Who Goes There?
The ’60s saw an influx of explicitly feminist SFF writers, in correspondence with the sexual revolution of the period, with authors like Ursula K. Le Guin and Kate Wilhelm (although the latter had debuted in the late ’50s) coming to prominence. Perhaps the most abrasive of these new voices in the field was Joanna Russ, whose professional debut was in 1959 and who really hit the scene with her classic vampire story “My Dear Emily” in 1962. Her series of stories about Alyx the barbarian are of interest for a few reasons: first was the novelty of having a female protagonist in what amounted to heroic fantasy, and the second was that said heroic fantasy hopscotched its way between that genre and science fiction. What made Russ most famous (or infamous), though, was her 1975 novel The Female Man, which had apparently been written half a decade earlier but remained shelved until then. Russ, in both her fiction and her criticism (she, along with Judith Merril, was considered one of old-timey SFF’s great critics), was a real warrior with the pen—her combativeness earned her some enemies, but also much respect.
Due to health problems, Russ’s output petered out after the ’70s, and her career as a novelist was short-lived, with her first and last novels (Picnic on Paradise and The Two of Them, respectively) being published only a decade apart. She did, however, get some awards recognition, winning the Hugo for Best Novella with her 1982 novella “Souls,” which, though people must not have figured it at the time, had come out during Russ’s twilight years as a fiction writer. Still, as arguably the most outwardly spoken vanguard of second-wave feminism in relation to SFF, it’s possible that by 1985 Russ had said pretty much everything she wanted to say. While she lived until 2011, Russ’s legacy is very much conjoined to prevailing feminist modes of thought in the ’60s and ’70s.
Part 1 of We Who Are About To… was published in the January 1976 issue of Galaxy Science Fiction, which is on the Archive. I assumed that this novel would be out of print, but this is not so! There’s a paperback from Wesleyan University Press that looks like it’s still in print, and the same goes for a more recent paperback from Penguin Books; yes, apparently Penguin thought We Who Are About To… was significant enough to give it a fresh printing. Of course, the Wesleyan edition is superior by virtue of not being British. Keep in mind also that this is a very short novel—170 pages in its first edition and just under 120 in the Wesleyan, almost making it a novella really.
It could’ve been even shorter, I’m just saying.
Just as interestingly, this was published in Galaxy during that period when Jim Baen was editor. Baen was a truly remarkably editor, one of the all-time greats, but it’s funny to see a serial by leftist firebrand Joanna Russ in the same issue as pieces by such grumpy right-wing stalwarts as Larry Niven and Jerry Pournelle; mind you, Baen’s fondness for out-of-left-field (pun intended) authors like Russ and Le Guin paled in comparison to his devotion to the conversative/libertarian crowd.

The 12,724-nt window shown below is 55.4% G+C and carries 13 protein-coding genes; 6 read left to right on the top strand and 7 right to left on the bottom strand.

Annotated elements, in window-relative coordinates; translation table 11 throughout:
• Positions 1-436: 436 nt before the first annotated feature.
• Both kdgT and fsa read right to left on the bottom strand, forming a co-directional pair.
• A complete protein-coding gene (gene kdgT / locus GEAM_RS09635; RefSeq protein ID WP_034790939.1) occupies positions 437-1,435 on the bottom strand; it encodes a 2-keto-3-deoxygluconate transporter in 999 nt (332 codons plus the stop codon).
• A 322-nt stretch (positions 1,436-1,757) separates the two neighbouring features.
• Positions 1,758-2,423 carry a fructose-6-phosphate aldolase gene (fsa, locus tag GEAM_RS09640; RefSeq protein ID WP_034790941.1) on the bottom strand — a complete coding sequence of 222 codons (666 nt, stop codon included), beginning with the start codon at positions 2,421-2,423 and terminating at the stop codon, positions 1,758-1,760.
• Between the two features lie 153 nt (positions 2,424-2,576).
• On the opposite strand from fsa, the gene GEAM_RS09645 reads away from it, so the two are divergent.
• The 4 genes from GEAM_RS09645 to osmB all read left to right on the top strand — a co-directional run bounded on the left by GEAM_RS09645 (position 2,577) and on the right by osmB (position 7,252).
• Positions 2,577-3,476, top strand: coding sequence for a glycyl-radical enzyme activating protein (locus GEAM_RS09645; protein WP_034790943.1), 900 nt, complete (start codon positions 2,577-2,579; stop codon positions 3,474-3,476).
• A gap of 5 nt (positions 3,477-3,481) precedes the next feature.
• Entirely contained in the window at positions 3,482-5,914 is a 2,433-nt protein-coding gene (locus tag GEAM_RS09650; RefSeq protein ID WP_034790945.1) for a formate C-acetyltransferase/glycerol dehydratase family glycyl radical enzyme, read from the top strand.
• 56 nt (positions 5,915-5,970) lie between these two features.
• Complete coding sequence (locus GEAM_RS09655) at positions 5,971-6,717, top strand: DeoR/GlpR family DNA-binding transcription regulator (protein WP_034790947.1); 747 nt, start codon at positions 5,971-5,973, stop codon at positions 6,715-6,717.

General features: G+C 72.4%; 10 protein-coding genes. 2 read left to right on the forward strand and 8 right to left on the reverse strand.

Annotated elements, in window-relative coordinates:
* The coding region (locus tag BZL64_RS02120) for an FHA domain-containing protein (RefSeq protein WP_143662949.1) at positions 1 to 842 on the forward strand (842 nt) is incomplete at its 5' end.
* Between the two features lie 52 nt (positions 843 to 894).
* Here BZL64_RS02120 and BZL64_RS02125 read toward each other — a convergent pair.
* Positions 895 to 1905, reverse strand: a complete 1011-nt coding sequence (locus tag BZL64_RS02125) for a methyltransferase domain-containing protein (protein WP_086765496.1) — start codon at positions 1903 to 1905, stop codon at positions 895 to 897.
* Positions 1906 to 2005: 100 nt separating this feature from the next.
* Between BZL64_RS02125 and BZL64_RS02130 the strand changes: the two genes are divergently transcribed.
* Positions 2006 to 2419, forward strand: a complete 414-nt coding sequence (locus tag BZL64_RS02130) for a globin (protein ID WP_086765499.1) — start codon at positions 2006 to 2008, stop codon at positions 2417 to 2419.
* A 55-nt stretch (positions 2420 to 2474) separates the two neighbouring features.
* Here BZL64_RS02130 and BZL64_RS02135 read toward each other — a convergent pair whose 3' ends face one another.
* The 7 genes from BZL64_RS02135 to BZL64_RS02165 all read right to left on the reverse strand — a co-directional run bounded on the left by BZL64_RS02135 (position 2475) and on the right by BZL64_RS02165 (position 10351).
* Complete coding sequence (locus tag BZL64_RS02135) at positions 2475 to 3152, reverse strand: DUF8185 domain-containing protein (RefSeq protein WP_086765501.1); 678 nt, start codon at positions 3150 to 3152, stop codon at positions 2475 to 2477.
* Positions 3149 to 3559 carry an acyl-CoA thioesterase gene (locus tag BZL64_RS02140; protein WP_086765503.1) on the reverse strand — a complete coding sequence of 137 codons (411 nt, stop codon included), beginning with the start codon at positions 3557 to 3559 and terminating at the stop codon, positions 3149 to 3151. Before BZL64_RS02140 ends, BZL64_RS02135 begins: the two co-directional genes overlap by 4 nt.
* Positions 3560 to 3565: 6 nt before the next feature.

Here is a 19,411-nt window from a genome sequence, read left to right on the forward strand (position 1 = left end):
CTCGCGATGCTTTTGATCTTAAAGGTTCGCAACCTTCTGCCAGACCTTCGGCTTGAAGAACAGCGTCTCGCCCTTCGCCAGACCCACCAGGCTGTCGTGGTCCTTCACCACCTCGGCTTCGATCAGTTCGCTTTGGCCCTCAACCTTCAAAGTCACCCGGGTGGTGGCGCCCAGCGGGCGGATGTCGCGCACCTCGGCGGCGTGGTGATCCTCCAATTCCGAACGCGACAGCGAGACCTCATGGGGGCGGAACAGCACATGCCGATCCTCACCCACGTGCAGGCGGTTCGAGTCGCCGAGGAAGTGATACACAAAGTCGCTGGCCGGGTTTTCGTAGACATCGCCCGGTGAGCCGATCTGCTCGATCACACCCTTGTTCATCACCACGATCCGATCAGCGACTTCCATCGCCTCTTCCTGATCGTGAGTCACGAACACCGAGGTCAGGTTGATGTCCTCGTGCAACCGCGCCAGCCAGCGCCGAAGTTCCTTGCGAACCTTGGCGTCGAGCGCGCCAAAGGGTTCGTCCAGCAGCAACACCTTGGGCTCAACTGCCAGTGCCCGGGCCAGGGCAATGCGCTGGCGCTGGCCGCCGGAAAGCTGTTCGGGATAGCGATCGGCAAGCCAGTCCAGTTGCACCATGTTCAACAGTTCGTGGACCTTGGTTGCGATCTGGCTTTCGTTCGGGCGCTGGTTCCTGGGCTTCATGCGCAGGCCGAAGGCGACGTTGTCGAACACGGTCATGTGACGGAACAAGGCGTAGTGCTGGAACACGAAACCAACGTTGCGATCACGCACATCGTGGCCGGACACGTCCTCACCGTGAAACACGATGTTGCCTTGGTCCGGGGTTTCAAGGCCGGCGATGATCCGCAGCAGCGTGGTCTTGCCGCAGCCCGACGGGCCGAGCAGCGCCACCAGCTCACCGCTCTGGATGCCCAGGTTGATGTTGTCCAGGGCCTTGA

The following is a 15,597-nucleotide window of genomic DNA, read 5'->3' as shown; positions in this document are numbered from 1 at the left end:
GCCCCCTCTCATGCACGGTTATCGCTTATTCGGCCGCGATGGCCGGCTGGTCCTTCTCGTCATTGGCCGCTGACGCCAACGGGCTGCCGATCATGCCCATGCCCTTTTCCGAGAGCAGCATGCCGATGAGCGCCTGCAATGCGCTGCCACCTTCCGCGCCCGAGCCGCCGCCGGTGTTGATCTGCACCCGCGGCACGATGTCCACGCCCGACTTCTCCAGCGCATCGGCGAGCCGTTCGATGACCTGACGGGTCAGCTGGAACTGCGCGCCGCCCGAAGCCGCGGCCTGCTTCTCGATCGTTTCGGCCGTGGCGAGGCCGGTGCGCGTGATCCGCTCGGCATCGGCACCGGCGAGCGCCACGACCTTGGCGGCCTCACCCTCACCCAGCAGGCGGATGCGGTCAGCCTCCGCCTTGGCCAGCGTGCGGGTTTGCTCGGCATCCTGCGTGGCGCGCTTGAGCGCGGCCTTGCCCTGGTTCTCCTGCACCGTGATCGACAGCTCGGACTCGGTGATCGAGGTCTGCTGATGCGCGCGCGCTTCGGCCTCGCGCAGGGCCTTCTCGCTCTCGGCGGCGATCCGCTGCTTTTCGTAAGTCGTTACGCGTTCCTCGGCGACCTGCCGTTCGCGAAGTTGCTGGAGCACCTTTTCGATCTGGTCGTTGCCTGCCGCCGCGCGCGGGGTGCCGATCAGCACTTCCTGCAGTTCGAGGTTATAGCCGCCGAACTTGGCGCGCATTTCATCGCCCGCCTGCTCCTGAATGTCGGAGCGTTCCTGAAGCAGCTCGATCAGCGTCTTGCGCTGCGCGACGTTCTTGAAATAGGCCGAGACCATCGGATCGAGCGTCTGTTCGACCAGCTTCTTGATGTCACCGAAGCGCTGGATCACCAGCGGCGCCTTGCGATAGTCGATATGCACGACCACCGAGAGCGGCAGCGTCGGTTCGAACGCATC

Before we get into the actual plot, let’s talk about a niche but weirdly prolific and popular subgenre, if you can even call it a subgenre: the stranded astronaut story. You know the drill, it’s when an astronaut (or at least someone who is spacefaring) gets stranded in some hostile environment and has to find a way either call for rescue and live in that new environment. Even by 1976, when Russ’s novel was serialized, this was a real old chestnut of the genre, and evidently it continues to be hugely popular in the present day if The Martian is anything to go by. Name an SF author and they probably wrote a stranded astronaut story at some point, and more often than not such a story is fundamentally optimistic about the prospect of humanity surviving amongst the stars. Such a premise is very much Campbellian, and while it didn’t start in John W. Campbell’s Astounding, it appeals to that sensibility.
We Who Are About To… does not hold such an optimistic view of humanity being able to overcome such obstacles; this is a novel that basically tells us right at the beginning that everyone will be dead by the end, so I’m not counting that as a spoiler, since it’s all but predestined. You may be wondering what I’m gonna do about the spoilers section, since I always have that for these reviews: don’t worry, you’ll see. You may also be wondering what the point is of Russ introducing us to these characters that she’s pointing at and saying, “Hehe, I’m gonna fucking KILL them by the end of this!” Well, you know what they say about the journey and the destination; more importantly, this novel would not be able to justify its own existence if it didn’t result in a kill-’em-all type of ending. Let’s pretend, though, for a second that we might get invested in these people.
Now, as for the characters…